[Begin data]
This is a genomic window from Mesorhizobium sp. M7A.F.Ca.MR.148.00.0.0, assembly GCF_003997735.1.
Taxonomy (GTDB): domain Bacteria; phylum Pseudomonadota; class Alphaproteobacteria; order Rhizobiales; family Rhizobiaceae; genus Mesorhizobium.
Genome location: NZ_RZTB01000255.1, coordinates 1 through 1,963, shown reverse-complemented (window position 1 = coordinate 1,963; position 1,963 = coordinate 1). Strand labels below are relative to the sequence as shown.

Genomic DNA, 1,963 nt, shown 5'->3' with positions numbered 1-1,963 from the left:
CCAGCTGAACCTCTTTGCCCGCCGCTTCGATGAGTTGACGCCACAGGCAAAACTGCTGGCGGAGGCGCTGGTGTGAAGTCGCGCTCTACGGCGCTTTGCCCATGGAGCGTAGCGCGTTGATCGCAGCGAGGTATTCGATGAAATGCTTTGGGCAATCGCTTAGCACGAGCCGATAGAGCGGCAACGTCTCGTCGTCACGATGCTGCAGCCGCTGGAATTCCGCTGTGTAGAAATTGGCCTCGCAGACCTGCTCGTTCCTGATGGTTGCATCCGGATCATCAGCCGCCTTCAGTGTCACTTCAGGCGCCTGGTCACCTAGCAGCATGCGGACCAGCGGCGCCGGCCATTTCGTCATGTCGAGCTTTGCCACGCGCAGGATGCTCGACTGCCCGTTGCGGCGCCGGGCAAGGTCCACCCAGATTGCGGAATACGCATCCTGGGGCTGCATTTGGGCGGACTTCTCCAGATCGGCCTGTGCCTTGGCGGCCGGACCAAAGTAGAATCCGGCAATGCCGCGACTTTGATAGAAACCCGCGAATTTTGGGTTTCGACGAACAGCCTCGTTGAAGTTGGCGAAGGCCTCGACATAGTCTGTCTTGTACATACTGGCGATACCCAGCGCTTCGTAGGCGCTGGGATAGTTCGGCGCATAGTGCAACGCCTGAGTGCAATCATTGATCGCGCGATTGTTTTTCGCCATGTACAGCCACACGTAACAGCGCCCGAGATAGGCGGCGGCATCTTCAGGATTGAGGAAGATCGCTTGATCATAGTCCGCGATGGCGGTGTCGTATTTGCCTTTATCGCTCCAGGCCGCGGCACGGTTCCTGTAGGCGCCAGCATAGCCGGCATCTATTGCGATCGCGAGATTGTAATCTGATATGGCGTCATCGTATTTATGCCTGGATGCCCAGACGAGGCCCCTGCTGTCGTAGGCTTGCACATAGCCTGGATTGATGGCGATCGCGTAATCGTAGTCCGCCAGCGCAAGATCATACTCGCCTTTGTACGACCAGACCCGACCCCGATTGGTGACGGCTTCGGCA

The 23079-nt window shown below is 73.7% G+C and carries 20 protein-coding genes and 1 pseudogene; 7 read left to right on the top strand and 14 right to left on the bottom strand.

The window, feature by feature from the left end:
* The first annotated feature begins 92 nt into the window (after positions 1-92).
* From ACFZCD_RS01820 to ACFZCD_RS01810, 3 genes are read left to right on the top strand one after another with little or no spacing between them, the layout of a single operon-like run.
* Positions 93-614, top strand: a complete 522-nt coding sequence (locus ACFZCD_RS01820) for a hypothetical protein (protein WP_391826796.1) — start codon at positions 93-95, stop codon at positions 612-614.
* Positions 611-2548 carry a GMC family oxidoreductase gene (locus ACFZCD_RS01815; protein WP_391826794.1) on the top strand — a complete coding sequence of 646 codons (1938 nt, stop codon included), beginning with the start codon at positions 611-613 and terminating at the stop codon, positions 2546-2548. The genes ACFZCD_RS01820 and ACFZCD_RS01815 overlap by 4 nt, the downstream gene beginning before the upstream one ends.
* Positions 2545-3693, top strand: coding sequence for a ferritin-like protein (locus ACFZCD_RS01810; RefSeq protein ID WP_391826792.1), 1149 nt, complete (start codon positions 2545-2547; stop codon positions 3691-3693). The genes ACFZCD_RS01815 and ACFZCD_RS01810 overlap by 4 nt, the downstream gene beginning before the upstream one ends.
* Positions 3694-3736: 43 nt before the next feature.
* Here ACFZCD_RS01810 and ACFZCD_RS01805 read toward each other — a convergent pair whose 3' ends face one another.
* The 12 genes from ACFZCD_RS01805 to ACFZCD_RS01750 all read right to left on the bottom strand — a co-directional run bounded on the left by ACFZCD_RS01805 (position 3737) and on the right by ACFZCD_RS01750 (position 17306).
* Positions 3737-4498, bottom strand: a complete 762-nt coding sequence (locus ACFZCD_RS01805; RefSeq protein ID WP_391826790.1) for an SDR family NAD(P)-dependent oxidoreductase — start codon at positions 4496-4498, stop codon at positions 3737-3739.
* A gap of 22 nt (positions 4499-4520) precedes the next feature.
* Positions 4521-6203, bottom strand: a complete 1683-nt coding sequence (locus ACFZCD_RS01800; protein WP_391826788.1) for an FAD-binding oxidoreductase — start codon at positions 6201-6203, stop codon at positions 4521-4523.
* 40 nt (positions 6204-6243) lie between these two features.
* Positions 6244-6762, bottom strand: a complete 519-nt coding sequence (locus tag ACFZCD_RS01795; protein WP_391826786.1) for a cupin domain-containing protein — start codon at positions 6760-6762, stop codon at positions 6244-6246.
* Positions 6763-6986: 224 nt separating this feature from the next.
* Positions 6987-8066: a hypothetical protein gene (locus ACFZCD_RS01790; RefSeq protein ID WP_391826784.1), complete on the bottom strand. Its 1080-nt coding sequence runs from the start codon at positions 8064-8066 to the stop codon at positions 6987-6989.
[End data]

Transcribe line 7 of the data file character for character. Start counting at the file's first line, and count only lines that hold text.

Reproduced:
The window, feature by feature from the left end: